Mild-Mannered Canadian Fury

Doug Stephen is Politely Peeved

The Layer Style Diet

Tue, 31 Jul 2012 Ā«permalinkĀ»

Your simplest work is your best. True aesthetics are being hidden behind unneccessary gradients, shadows, and patterns.

Layer Style Diet presents a simple challenge: for one project only, be it a site, logo, icon set, or any other form of work, do not use any layer styles or effects.

I’ve been meaning to learn Pixelmator, and this seems like the perfect complement to that task; I have to do a redesign of a one-page landing for a client, and the plan is for something minimal. Pixelmator eschews a great many of the built-in features that Photoshop has, but in its place retains much of the same raw power.

One of the things that has kept me so attached to Photoshop for so long was its unbelievably powerful layer styles, but even before finding this pledge I was beginning to feel that I was using them as a crutch to introduce business and overdesigned UI elements in to my work as a way to “justify” my designs as being, well, professionally designed. Their power has also made it easy to be lazy and eschew creative approaches to problems in favor of rote technique reproduction.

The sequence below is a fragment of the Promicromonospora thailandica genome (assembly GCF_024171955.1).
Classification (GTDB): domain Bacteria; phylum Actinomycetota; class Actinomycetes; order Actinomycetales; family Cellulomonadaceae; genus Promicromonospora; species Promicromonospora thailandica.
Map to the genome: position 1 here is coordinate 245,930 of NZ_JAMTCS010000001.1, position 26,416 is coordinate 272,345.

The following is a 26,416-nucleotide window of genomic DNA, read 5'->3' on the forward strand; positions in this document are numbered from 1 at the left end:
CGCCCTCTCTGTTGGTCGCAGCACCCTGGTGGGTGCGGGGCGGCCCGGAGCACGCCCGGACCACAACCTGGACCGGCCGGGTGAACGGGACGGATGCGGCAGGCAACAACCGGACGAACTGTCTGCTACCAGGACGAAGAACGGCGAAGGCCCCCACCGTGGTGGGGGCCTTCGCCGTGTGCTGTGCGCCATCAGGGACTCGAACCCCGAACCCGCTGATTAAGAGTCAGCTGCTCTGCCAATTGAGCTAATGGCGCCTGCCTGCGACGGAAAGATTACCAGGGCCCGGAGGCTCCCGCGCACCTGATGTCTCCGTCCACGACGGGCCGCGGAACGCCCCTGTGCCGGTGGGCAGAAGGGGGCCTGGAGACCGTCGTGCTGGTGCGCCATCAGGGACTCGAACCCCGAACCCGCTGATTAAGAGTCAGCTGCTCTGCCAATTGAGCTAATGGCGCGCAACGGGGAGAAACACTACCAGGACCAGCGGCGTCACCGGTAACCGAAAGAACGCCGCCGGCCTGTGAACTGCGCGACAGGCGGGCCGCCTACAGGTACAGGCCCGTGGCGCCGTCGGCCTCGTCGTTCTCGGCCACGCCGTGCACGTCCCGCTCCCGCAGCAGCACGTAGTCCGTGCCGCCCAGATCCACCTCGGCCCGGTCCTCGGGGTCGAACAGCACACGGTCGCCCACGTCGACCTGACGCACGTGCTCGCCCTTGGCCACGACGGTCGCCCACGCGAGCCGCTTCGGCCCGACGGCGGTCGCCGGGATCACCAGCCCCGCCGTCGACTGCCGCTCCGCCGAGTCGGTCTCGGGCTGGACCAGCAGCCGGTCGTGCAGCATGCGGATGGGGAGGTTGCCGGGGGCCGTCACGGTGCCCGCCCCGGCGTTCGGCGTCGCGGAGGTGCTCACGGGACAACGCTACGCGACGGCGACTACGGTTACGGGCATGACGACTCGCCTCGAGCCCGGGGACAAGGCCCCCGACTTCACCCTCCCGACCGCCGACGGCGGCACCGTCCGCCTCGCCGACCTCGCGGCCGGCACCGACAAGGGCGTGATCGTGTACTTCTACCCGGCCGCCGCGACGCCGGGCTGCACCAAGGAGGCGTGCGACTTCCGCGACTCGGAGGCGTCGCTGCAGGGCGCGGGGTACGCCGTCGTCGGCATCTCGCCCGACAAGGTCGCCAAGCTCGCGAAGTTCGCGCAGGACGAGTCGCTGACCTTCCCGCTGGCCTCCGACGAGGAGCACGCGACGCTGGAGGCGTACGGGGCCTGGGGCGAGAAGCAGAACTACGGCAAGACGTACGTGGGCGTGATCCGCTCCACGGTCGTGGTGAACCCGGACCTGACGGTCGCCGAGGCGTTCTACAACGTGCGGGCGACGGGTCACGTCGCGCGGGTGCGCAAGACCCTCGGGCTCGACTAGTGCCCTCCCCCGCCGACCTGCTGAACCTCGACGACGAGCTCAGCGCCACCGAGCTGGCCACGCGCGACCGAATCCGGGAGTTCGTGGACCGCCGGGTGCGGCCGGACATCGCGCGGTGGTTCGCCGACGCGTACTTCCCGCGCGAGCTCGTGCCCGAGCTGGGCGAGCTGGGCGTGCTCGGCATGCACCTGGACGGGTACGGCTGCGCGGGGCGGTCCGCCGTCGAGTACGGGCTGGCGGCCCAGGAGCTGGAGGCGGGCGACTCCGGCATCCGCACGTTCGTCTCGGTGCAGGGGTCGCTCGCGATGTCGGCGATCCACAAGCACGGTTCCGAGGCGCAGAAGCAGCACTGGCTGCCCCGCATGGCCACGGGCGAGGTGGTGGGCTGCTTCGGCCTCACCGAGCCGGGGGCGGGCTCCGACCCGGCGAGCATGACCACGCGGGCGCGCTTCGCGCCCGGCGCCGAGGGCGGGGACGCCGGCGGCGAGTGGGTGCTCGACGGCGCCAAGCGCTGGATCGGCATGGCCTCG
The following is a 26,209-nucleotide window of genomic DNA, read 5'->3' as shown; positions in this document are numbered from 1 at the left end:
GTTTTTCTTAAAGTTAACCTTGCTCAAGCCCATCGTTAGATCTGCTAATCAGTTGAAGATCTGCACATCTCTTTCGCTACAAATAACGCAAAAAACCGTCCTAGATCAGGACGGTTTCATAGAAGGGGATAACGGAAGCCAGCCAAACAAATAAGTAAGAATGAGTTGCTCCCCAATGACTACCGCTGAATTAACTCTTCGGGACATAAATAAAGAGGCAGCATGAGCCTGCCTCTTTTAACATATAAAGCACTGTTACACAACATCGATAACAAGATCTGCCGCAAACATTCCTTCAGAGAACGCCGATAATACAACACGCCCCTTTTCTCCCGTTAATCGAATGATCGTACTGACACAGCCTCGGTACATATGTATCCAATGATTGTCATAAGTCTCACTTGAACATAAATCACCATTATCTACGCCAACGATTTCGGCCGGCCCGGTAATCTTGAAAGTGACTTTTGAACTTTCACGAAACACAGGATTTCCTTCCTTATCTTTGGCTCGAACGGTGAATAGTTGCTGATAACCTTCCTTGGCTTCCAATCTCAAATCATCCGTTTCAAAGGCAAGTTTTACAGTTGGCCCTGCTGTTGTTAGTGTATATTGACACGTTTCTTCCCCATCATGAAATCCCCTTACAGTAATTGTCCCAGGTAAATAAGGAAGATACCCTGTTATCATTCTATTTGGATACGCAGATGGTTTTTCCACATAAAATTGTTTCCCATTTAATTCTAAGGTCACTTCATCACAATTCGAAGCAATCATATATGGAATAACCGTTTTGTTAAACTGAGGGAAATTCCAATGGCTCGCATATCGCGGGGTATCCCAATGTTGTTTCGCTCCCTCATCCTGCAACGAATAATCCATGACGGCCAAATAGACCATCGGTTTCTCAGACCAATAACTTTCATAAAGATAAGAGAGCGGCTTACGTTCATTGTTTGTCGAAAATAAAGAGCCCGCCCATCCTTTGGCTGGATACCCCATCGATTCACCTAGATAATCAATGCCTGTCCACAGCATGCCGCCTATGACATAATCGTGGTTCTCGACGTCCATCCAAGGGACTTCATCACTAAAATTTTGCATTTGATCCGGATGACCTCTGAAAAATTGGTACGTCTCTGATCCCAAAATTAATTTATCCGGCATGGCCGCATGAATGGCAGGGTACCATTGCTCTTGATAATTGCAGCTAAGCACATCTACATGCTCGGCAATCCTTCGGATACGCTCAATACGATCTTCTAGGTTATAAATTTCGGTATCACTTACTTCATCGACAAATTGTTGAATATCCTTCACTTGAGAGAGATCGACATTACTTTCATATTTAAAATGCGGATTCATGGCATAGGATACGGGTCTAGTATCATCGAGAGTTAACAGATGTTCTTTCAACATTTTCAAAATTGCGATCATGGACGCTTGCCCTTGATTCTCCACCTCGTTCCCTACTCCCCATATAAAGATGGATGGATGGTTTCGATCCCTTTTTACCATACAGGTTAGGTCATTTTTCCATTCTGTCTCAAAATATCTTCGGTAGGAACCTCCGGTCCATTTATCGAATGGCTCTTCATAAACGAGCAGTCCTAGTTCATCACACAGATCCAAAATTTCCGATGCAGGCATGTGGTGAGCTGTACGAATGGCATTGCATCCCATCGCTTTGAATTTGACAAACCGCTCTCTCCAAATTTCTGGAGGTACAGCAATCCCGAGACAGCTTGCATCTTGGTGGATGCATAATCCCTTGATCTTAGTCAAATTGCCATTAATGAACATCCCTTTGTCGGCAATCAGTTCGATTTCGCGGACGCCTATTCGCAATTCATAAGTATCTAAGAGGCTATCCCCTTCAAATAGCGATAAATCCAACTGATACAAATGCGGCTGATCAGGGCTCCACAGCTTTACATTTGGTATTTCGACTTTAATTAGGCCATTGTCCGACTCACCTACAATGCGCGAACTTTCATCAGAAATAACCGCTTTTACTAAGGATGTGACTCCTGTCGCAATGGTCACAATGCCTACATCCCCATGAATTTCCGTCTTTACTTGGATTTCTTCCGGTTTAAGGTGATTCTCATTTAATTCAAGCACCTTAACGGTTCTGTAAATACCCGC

For what it’s worth, Mild-Mannered Canadian Fury was an experiment in minimalist workflow for me, completely abandoning a “traditional” graphical design process in favor of modern and less involved tools. I made no sketches and never opened Photoshop once, except to clip out a screen-shot to create the favicon. The site was conceived by rapidly prototyping designs in pure CSS, and any time I went to seek an outside opinion I would simply take screenshots of elements that I wanted examined in a vacuum. It was a surprisingly rewarding design process, and one I would go through again designing simpler web properties.